UNITED STATES—Did you know that since its formation, California’s State Lottery funded local schools to the tune of $844.9 million from innumerable unclaimed prizes alone? How that many winners could have missed out on a possibly life-changing windfall is beyond belief and beggars the question; were they really so blasé about the whole thing?

The vast majority of us treat the slip of paper issued to us by the lottery machine as if it already were the actual winning ticket. We store it carefully, in a safe place, where we know we can get our hands on it when the moment comes. We may even shudder at the thought that we might have left it in the car or even simply folded it but one thing we won’t do is forget about it.

So why does it happen?

A misplaced ticket, a spur of the moment purchase that slipped your mind, or perhaps a more pressing personal matter that led you to forget all about the draw. These are just some of the most plausible reasons why winners may not realize that they have won the jackpot at first.

But what does it take to not realize at any stage that you’ve won the lottery?

A complete media blackout for starters.

Supposing you don’t hear the results the first time around and perhaps you simply don’t read newspapers or visit any local news websites. It’s fair to say that you may not hear much about it unless you go looking for the news. But then the media gets hold of the story that the claim period is coming to an end, and the search is on to find that elusive winning ticket. You would have to live in a cave (with no Wi-Fi) to miss the furor surrounding such a hunt. Could it be that many of the winners of unclaimed prizes are hermits? But then how would they have bought their ticket?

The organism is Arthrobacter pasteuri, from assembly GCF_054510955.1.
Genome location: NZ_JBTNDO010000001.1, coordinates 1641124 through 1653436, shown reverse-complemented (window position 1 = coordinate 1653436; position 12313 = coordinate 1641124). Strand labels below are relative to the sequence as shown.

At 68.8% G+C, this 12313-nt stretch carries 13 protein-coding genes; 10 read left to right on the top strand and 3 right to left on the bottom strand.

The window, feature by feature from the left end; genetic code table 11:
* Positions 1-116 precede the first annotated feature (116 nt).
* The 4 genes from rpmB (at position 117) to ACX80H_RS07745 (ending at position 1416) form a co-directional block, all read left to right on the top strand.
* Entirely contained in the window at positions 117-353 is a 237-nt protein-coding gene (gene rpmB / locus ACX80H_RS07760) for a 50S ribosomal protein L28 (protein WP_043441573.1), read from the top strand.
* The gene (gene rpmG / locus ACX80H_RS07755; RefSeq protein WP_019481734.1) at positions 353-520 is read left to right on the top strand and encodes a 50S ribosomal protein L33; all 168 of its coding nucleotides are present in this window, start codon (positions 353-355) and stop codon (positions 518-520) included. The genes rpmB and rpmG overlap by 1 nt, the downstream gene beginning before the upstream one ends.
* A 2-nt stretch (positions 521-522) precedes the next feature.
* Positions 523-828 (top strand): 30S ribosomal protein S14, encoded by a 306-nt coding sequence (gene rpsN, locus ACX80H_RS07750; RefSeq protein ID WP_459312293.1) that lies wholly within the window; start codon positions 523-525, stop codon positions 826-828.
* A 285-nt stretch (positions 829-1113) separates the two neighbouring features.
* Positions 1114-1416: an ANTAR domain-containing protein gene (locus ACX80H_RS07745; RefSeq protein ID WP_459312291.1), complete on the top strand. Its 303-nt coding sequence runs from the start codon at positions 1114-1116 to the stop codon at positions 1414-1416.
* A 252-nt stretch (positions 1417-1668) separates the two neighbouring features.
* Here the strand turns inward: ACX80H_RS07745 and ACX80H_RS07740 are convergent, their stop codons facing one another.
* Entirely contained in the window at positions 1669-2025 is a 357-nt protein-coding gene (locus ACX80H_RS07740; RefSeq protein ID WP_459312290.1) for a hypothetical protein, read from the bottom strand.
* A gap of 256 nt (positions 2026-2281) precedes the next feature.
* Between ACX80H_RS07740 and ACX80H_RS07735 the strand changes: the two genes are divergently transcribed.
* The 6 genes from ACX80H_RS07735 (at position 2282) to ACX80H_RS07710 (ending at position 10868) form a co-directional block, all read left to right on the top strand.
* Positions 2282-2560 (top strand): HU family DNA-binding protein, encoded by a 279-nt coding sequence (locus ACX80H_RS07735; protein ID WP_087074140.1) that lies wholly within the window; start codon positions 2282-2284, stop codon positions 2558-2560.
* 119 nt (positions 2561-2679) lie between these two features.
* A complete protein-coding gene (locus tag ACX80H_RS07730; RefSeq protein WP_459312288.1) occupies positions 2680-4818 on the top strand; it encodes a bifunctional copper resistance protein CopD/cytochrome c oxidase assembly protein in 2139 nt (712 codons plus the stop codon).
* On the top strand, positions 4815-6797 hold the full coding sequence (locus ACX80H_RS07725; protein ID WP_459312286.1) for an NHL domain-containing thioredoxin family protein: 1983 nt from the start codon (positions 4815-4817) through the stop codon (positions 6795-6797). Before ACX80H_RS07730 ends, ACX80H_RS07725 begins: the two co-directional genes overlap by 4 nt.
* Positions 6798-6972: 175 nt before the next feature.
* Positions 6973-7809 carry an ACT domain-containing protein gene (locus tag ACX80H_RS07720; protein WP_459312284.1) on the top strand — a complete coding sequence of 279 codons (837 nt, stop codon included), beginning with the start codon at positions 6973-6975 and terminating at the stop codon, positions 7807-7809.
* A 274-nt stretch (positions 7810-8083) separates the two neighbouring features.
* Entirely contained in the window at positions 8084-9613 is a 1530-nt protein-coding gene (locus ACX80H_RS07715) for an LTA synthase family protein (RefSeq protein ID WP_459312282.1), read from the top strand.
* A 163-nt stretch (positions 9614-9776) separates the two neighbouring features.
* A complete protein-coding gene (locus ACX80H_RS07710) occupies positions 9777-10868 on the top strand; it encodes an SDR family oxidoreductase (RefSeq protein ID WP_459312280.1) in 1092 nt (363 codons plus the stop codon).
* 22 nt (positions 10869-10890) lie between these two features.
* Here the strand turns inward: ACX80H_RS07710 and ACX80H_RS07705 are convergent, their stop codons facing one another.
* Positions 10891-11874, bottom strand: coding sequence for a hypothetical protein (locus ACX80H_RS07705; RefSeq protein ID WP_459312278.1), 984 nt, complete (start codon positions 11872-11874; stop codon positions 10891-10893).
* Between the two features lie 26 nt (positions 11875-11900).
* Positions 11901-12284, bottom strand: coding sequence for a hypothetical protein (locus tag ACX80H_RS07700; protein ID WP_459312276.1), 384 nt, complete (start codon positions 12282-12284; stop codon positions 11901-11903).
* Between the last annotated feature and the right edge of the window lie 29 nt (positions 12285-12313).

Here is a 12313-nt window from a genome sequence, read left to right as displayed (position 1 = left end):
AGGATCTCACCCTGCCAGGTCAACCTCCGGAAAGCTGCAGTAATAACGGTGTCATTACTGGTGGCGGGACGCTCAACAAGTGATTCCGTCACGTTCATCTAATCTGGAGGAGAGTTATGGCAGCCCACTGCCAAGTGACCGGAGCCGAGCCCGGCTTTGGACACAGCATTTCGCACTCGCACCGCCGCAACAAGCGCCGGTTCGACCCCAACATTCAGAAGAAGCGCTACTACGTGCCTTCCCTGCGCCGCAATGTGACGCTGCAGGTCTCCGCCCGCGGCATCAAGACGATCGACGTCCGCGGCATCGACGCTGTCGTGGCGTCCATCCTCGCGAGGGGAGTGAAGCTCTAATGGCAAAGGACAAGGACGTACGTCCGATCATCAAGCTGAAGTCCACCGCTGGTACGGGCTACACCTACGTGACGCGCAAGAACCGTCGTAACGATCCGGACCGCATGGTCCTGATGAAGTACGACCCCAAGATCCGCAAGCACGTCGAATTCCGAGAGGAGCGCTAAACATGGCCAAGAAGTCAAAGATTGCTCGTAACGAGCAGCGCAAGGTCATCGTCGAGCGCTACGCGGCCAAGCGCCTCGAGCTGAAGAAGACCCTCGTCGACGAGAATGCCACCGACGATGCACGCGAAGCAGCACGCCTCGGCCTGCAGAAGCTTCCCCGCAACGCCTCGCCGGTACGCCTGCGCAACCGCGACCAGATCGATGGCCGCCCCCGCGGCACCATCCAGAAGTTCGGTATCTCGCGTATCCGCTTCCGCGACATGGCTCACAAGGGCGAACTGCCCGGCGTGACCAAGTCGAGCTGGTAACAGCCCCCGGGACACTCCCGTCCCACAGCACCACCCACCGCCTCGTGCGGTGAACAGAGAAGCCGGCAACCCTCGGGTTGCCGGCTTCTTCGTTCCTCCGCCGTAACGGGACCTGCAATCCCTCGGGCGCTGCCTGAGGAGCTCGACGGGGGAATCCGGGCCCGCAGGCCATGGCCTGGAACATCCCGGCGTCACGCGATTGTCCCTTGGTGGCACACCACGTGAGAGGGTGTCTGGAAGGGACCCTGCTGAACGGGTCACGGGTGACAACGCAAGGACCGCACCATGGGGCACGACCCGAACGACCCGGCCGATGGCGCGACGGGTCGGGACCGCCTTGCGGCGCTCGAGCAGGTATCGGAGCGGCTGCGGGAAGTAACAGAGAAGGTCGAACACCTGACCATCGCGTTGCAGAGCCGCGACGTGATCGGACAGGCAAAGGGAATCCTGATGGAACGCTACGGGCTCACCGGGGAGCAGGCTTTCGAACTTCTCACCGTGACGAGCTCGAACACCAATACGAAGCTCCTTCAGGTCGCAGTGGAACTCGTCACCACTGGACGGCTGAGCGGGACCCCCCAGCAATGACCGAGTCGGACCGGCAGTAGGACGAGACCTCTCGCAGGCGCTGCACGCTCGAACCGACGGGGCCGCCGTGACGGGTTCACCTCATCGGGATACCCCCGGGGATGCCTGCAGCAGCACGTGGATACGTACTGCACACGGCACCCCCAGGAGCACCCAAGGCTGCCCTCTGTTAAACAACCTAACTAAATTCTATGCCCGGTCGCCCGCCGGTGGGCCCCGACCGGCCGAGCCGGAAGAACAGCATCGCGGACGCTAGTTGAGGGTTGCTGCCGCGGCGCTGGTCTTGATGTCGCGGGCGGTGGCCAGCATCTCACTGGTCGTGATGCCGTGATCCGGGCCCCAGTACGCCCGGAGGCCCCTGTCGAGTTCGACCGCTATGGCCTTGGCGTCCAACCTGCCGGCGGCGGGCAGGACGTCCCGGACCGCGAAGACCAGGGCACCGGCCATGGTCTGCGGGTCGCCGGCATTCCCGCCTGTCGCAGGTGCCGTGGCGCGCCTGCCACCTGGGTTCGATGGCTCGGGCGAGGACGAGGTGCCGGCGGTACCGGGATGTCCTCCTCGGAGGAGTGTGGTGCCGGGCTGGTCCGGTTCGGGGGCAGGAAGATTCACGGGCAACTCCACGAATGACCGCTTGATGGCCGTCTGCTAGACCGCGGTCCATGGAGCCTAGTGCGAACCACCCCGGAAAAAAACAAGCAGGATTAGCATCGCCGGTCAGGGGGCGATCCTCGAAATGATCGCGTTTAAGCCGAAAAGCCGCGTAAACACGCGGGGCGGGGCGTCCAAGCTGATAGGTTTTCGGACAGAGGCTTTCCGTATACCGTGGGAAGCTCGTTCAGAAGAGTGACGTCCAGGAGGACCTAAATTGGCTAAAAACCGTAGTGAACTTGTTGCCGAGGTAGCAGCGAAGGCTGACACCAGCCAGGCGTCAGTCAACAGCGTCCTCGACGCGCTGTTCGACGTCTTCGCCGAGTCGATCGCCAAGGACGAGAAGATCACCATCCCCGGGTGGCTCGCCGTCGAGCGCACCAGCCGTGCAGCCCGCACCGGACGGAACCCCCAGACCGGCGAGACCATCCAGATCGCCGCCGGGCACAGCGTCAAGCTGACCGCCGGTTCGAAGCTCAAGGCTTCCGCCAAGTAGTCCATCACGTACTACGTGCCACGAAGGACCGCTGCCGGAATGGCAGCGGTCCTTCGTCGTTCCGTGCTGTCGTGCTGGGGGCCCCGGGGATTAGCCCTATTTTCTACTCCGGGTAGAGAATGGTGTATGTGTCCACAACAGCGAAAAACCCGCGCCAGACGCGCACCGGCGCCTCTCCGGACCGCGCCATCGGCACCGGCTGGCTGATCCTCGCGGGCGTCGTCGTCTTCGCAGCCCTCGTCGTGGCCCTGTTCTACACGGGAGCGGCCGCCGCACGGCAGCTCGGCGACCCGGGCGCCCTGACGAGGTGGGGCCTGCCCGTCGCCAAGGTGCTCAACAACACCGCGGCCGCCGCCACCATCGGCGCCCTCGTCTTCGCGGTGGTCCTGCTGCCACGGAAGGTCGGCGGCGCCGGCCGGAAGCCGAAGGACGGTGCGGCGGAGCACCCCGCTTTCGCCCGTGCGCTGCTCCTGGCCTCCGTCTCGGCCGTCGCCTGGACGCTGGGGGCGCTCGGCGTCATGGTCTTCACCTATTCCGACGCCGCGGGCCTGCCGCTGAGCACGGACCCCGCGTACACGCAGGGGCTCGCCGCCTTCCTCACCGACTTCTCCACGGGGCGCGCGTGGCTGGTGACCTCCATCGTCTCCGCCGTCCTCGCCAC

Perhaps we’re looking at this the wrong way.

There’s a great article written by psychological therapist Marcie Ferros on the PokerStars website that explains what it feels like to win a million dollars and while it sounds like fun, your body goes through a hell of a lot both emotionally and physically. Could it be that some of these winners knew they had won but couldn’t handle the pressure of it all? Could the shock have brought on some medical emergency that led to a hospital stay during which the ticket understandably slipped their mind?

While it’s entirely possible, it seems unlikely that so many winners could suffer from such a lack of self-confidence or such a serious medical condition that they couldn’t tell a family member about the ticket.

However, there’s one other possible reason that’s rather gallant and would certainly restore some of our faith in humanity if it ever did actually happen. Maybe the winners thought the schools needed the money more than they did.

We all know that the lottery began as a means to offer assistance to the state’s underfunded schools and since October 3rd 1985 it has contributed over $31billion to education. It would be nice to think that some of those millionaires-in-waiting decided to make their own not insubstantial contribution to the next generation.

The truth of the matter though is possibly far less complicated. It’s more likely that too many tickets found their way into trashcans, washing machines, and perhaps even the family pet’s stomach. So the next time you buy a ticket, do yourself a favor and put it in a safe place. Don’t be that person that was almost a millionaire.

Written By Joseph Downs